Years after this incident happened, we would talk privately among ourselves about what the possibilities of this, what this thing was. And I feel that we, well I know that we came to the conclusion it was not of earthly origin.

If I had not actually held pieces of it in my hand, I would not think that it would be possible. But because I happened to see this, that's the only reason I believe it.

My dad said obviously it (the weather balloon story) was a cover-up story, it was not a weather balloon. He was a little disturbed about that, but he had his own security classification to protect. He could not really go public with, hey this is not the real thing, I mean this is not a weather balloon. So he had to keep that to himself.


Second Lieutenant Walter Haut was a public information officer at Roswell AAF in 1947. Colonel Blanchard ordered Haut to issue a press release telling the country that the Army had found a flying saucer. Here is the text of Haut's press release:

"The many rumors regarding the flying disc became a reality yesterday when the Intelligence office of the 509th Bomb Group of the Eighth Air Force, Roswell Army Air Field, was fortunate enough to gain possession of a disc through the cooperation of one of the local ranchers and the sheriff's office of Chaves County.

The flying object landed on a ranch near Roswell sometime last week. Not having phone facilities, the rancher stored the disc until such time as he was able to contact the sheriff's office, who in turn notified Maj. Jesse A. Marcel of the 509th Bomb Group Intelligence Office.

Action was immediately taken and the disc was picked up at the rancher's home. It was inspected at Roswell Army Air Field and subsequently loaned by Major Marcel to higher headquarters."

Here is what Walter Haut said on he American television program "Unsolved Mysteries":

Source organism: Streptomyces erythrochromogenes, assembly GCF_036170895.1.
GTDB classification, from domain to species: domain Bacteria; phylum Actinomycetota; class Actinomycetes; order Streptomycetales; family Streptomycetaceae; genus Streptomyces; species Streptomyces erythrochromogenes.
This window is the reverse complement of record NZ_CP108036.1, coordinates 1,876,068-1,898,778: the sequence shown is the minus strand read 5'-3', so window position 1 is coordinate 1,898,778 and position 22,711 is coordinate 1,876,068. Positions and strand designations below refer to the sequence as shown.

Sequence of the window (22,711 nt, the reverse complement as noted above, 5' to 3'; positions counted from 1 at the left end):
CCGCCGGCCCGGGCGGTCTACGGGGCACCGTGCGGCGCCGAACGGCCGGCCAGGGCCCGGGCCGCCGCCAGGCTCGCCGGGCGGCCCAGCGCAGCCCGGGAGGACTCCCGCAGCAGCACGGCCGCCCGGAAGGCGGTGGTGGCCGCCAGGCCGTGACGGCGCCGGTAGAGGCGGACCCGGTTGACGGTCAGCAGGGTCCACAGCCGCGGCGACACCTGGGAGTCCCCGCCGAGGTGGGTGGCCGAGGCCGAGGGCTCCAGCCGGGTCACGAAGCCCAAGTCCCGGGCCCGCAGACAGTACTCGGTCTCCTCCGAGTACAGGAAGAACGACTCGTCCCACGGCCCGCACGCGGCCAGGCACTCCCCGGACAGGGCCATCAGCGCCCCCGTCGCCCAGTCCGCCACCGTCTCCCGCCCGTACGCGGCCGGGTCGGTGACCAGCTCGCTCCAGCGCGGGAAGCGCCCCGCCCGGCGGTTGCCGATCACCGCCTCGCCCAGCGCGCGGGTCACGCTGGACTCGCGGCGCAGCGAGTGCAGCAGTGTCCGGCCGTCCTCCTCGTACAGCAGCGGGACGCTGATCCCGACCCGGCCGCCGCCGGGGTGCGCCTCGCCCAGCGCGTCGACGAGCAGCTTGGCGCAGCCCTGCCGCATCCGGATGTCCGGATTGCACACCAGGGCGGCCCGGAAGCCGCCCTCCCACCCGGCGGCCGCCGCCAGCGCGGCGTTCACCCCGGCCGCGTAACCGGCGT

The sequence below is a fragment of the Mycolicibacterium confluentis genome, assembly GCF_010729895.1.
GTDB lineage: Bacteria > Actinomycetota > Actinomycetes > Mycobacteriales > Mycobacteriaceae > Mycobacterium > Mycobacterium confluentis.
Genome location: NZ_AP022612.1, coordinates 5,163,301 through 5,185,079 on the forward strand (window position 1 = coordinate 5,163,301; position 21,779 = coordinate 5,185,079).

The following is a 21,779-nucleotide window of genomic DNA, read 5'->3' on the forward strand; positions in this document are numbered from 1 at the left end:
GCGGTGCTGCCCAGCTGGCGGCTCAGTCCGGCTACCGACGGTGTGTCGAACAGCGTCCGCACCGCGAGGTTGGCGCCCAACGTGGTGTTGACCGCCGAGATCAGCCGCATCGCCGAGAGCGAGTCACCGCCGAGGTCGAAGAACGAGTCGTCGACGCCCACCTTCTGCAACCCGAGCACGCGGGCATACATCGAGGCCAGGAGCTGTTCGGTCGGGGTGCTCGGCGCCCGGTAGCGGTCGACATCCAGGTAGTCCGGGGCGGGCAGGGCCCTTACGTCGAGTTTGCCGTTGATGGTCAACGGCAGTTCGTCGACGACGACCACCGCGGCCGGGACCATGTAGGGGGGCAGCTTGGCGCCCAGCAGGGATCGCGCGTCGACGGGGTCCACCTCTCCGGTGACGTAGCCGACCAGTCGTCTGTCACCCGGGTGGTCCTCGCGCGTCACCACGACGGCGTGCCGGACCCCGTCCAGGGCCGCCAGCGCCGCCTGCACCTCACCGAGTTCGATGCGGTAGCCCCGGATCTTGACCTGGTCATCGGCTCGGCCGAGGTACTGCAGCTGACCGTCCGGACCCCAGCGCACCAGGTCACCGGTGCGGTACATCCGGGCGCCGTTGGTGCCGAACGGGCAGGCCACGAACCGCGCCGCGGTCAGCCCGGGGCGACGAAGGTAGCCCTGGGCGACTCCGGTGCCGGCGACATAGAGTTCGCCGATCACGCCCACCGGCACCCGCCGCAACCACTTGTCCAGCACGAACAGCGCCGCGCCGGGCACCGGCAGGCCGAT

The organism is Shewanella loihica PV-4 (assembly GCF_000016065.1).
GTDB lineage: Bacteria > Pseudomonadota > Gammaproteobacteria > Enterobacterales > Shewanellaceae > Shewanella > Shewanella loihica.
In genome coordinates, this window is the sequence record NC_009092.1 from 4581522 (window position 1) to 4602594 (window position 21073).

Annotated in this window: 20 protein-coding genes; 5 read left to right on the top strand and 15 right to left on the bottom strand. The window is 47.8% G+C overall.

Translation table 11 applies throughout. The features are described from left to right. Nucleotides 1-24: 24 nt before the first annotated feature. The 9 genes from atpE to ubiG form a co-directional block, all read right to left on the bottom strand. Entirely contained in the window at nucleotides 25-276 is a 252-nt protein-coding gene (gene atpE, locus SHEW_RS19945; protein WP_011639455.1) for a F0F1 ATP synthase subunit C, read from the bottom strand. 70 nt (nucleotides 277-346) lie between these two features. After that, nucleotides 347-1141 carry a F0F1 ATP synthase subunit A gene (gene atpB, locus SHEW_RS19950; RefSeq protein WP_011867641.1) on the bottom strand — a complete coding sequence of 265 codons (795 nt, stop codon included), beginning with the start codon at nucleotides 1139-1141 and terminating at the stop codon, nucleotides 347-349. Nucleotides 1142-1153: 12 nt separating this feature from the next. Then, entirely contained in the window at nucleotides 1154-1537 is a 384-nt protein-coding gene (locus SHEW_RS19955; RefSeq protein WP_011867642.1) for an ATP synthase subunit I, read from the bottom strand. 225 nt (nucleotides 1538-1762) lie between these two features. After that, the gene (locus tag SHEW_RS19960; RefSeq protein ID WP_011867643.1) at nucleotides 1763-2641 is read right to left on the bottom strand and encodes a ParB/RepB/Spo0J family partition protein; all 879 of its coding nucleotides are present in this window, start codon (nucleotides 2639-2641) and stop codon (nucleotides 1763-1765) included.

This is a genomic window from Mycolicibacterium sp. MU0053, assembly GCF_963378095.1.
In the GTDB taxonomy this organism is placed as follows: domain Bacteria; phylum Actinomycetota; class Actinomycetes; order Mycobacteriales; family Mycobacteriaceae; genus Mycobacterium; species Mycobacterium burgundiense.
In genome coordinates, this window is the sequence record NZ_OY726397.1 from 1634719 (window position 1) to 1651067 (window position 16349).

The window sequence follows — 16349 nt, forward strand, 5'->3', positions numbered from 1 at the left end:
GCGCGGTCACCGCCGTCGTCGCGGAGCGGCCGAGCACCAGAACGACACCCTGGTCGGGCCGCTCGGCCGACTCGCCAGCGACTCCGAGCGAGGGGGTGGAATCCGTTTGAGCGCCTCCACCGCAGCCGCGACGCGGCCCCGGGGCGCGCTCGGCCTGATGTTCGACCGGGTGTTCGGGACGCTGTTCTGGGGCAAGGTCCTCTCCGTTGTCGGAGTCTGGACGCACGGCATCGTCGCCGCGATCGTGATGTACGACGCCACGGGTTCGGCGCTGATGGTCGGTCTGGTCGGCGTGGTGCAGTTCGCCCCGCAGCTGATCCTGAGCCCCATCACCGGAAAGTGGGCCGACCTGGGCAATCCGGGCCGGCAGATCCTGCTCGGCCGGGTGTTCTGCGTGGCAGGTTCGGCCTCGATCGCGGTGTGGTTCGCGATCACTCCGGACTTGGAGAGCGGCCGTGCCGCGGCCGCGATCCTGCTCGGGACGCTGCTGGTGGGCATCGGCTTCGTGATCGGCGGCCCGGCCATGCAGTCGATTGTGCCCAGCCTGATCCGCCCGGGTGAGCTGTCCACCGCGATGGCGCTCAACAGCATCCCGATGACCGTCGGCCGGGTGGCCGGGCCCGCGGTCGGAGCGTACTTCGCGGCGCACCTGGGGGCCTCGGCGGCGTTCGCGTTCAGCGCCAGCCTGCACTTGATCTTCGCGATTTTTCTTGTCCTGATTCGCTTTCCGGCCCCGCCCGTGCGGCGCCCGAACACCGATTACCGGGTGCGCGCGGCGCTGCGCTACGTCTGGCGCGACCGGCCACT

I took the release into town. And that was one of the things that Colonel Blanchard told me to do, take it into town, because if there was any validity to this, he didn't want the news media to feel that we had jumped over their heads and were not cooperating with them.

Here is what Walter Haut said in an interview for an article in "Air and Space/Smithsonian" magazine, Sep-Oct 1992, when asked what he thought really happened back in 1947:

I really feel there was a crash of an extra-terrestrial vehicle near Corona.


Bill Rickett was a Counter Intelligence Corps officer based in Roswell. He had an opportunity to examine some of the wreckage recovered from the Foster Ranch. He escorted Doctor Lincoln LaPaz, a meteor expert from the New Mexico Institute of Meteoritics, on a tour of the crash site and the surrounding area. Here is what Bill Rickett had to say about this incident:

The material was very strong and very light. You could bend it but couldn't crease it. As far as I know, no one ever figured out what it was made of.

It was Doctor LaPaz's job to try to find out what the speed and trajectory of the thing was. Doctor LaPaz was a world-renowned expert on trajectories of objects in the sky, especially meteors, and I was told to give him all the help I could.

At one point, Doctor LaPaz interviewed the farmer (Mac Brazel). I remember something coming up during their conversation about this fellow thinking that some of his animals had acted strangely after this thing happened. Doctor LaPaz seemed very interested in this for some reason.

LaPaz wanted to fly over the area, and this was arranged. He found one other spot where he felt this thing had touched down and then taken off again. The sand at this spot had been turned into a glass-like substance. We collected a boxful of samples of this material. As I recall, there were some metal samples here, too, of that same sort of thin foil stuff. LaPaz sent this box off somewhere for study. I don't know or recall where, but I never saw it again. This place was some miles from the other one.